The cosmetics industry is a multinational, multi-billion-dollar industry. The manufacture of cosmetics is currently dominated by a small number of multinational corporations that originated in the early 20th century, but the distribution and sale of cosmetics is spread among a wide range of different businesses.
There is a fatal fact that every year, cosmetics companies kill millions of animals to test their products. These companies claim they test on animals to establish the safety of their products and ingredients for consumers. Product testing is commonly performed on animals to measure the levels of skin irritancy, eye tissue damage, and toxicity caused by various substances used in the manufacture of cosmetics. In the Draize test, caustic substances are placed in the eyes of conscious rabbits to evaluate damage to sensitive eye tissues. This is extremely painful for the rabbits, who often scream when the substances are applied and sometimes break their necks or backs trying to escape the restraints.
However, the Food and Drug Administration (FDA) suggests that animal testing are not require for cosmetics, and alternative testing methods are widely available and lead to more reliable results. Hundreds of companies – including Avon, The Body Shop and Mary Kay – already use humane non-animal testing methods to ensure the safety of their cosmetics.
It appears that a booming economy in India would be the largest cosmetic consuming country in a next few decades. While the demand of beautifying substances are growing day by day, a large number of local as well as international manufacturers gradually extend their ranges and products in different provinces of India.
Since 1991 with the crowning of many Indian women at international beauty pageants like Shushmita sen, Aishwarya Rai, Priyanka Chopra and many other names, the cosmetic industry has come into the limelight in a bigger way. Many celebrities, actors, and models sit in a makeup chair before making a public appearance. It's no surprise that with modern society's emphasis on youth, perfection, and physical attraction, women aren't the only ones who want to accentuate their best facial features and hide blemishes and scars.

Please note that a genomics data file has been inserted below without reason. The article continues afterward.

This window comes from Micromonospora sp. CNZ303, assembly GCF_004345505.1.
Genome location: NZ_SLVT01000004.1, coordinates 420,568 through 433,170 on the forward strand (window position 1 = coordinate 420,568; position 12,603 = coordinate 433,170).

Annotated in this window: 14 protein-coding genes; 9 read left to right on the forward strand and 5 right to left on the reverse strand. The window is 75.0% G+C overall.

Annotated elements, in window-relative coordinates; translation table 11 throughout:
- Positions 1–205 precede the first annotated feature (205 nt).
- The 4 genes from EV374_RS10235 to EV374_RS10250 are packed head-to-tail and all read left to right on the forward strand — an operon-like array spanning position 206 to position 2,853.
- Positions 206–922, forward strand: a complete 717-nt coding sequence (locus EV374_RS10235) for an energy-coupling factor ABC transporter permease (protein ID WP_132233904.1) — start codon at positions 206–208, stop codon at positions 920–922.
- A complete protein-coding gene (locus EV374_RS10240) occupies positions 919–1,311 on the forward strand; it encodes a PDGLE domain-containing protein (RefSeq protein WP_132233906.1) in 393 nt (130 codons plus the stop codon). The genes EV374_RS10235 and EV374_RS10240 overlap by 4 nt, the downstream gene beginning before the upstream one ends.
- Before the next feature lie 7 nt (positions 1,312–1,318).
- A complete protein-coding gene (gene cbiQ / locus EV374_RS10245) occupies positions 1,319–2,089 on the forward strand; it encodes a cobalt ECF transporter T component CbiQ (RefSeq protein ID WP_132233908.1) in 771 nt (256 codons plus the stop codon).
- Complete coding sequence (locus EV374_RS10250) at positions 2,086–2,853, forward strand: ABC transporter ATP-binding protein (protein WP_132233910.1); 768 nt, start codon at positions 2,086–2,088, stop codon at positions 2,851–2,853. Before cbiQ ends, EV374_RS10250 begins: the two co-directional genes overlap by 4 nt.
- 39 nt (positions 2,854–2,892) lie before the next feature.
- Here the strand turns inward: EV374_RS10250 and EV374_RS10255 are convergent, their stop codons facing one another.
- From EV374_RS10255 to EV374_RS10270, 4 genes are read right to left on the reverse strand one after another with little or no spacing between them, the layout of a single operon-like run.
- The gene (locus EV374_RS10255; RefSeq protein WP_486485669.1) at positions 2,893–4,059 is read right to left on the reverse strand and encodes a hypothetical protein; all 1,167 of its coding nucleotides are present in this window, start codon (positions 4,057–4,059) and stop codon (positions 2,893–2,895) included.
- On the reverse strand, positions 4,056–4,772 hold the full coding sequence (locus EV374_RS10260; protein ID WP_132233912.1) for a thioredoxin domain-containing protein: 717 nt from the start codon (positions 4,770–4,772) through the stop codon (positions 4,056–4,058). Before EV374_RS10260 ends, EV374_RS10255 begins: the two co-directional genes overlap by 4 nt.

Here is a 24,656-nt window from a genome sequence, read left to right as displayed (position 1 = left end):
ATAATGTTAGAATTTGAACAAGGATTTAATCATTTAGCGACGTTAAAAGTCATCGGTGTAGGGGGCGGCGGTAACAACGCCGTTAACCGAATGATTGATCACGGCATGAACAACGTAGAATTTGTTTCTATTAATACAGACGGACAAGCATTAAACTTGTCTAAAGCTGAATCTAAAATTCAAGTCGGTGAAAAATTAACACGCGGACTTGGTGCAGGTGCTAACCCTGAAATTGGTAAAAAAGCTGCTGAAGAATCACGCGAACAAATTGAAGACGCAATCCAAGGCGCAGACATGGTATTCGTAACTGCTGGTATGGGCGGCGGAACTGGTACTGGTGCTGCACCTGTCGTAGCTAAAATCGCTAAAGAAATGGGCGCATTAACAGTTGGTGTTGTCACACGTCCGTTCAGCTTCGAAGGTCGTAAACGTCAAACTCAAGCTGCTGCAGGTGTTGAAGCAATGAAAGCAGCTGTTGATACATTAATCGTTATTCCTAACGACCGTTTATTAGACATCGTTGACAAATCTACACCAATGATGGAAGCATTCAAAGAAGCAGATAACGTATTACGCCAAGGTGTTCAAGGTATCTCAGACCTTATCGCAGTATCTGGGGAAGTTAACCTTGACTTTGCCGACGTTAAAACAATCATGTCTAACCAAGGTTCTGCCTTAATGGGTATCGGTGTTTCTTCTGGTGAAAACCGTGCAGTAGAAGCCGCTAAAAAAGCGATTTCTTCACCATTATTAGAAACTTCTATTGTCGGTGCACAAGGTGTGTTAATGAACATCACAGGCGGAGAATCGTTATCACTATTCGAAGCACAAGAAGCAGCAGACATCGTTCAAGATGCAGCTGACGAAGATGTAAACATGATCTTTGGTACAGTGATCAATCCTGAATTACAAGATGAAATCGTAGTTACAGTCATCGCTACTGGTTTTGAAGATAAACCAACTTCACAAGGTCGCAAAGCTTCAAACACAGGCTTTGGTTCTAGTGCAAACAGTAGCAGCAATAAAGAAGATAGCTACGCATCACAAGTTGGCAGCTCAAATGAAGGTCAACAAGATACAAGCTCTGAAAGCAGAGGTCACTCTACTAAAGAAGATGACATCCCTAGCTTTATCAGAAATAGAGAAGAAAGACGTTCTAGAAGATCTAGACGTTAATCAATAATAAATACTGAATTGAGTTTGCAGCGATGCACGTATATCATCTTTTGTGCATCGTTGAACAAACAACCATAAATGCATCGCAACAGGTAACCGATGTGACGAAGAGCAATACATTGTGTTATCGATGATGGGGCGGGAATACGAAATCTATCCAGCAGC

Indian cosmetic Industry had rapid growth in the last couple of years, growing at a CAGR (Compound Annual Growth Rate) of around 7.5% between 2006 and 2008. While this is due to the improving purchasing power and increasing fashion consciousness, the industry is expected to maintain the growth momentum during the period 2009-2012.
In the Indian Cosmetic Industry both electronic as well as print media are playing an important role in spreading awareness about the cosmetic products and developing fashion consciousness among the Indian consumers. Due to the development of satellite television and a number of television channels as well as the Internet in the modern day, the Indian consumers are constantly being updated about new cosmetic products, translating into the desire to purchase them. Additionally, the flourishing Indian fashion/film industry is fueling growth into the Cosmetic industry in India by making Indians to realize the importance of having good looks and appearances.